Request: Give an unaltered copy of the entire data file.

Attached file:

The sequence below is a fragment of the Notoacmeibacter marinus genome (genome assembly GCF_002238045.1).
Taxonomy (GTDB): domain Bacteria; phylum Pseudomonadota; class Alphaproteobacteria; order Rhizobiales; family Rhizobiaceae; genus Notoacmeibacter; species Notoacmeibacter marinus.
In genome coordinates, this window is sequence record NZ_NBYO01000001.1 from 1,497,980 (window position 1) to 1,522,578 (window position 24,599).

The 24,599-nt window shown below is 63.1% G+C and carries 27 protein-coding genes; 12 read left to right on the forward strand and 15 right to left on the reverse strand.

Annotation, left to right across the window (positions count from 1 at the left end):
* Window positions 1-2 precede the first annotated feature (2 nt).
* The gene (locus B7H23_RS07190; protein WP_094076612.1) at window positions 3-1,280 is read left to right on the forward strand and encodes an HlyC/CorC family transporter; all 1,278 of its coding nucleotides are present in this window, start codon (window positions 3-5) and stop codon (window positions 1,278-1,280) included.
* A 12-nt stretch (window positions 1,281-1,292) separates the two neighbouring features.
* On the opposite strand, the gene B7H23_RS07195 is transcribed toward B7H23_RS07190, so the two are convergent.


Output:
The sequence below is a fragment of the Notoacmeibacter marinus genome (genome assembly GCF_002238045.1).
Taxonomy (GTDB): domain Bacteria; phylum Pseudomonadota; class Alphaproteobacteria; order Rhizobiales; family Rhizobiaceae; genus Notoacmeibacter; species Notoacmeibacter marinus.
In genome coordinates, this window is sequence record NZ_NBYO01000001.1 from 1,497,980 (window position 1) to 1,522,578 (window position 24,599).

The 24,599-nt window shown below is 63.1% G+C and carries 27 protein-coding genes; 12 read left to right on the forward strand and 15 right to left on the reverse strand.

Annotation, left to right across the window (positions count from 1 at the left end):
* Window positions 1-2 precede the first annotated feature (2 nt).
* The gene (locus B7H23_RS07190; protein WP_094076612.1) at window positions 3-1,280 is read left to right on the forward strand and encodes an HlyC/CorC family transporter; all 1,278 of its coding nucleotides are present in this window, start codon (window positions 3-5) and stop codon (window positions 1,278-1,280) included.
* A 12-nt stretch (window positions 1,281-1,292) separates the two neighbouring features.
* On the opposite strand, the gene B7H23_RS07195 is transcribed toward B7H23_RS07190, so the two are convergent.